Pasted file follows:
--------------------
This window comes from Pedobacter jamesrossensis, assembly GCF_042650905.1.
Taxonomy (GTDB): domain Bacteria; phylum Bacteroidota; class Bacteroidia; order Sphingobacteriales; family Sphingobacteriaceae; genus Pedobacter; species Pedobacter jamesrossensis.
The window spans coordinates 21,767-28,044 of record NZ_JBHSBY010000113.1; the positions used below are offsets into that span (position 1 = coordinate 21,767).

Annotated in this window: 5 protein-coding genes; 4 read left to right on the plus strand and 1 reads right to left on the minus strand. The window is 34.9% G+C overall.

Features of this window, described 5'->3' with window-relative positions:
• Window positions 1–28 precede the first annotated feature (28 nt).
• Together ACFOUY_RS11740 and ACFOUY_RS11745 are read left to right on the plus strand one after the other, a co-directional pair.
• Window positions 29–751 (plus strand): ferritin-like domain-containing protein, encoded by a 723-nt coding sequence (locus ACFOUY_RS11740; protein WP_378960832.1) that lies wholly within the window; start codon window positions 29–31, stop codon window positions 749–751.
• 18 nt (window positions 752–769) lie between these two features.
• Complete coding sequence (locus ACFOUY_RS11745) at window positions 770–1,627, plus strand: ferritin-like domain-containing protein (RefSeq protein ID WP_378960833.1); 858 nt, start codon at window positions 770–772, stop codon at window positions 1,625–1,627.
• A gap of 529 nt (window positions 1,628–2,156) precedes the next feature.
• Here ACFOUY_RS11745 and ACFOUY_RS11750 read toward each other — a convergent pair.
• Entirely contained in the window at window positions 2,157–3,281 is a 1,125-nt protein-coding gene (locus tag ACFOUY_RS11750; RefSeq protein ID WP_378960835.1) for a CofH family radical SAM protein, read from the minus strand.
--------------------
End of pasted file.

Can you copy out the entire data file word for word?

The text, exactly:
This window comes from Pedobacter jamesrossensis, assembly GCF_042650905.1.
Taxonomy (GTDB): domain Bacteria; phylum Bacteroidota; class Bacteroidia; order Sphingobacteriales; family Sphingobacteriaceae; genus Pedobacter; species Pedobacter jamesrossensis.
The window spans coordinates 21,767-28,044 of record NZ_JBHSBY010000113.1; the positions used below are offsets into that span (position 1 = coordinate 21,767).

Annotated in this window: 5 protein-coding genes; 4 read left to right on the plus strand and 1 reads right to left on the minus strand. The window is 34.9% G+C overall.

Features of this window, described 5'->3' with window-relative positions:
• Window positions 1–28 precede the first annotated feature (28 nt).
• Together ACFOUY_RS11740 and ACFOUY_RS11745 are read left to right on the plus strand one after the other, a co-directional pair.
• Window positions 29–751 (plus strand): ferritin-like domain-containing protein, encoded by a 723-nt coding sequence (locus ACFOUY_RS11740; protein WP_378960832.1) that lies wholly within the window; start codon window positions 29–31, stop codon window positions 749–751.
• 18 nt (window positions 752–769) lie between these two features.
• Complete coding sequence (locus ACFOUY_RS11745) at window positions 770–1,627, plus strand: ferritin-like domain-containing protein (RefSeq protein ID WP_378960833.1); 858 nt, start codon at window positions 770–772, stop codon at window positions 1,625–1,627.
• A gap of 529 nt (window positions 1,628–2,156) precedes the next feature.
• Here ACFOUY_RS11745 and ACFOUY_RS11750 read toward each other — a convergent pair.
• Entirely contained in the window at window positions 2,157–3,281 is a 1,125-nt protein-coding gene (locus tag ACFOUY_RS11750; RefSeq protein ID WP_378960835.1) for a CofH family radical SAM protein, read from the minus strand.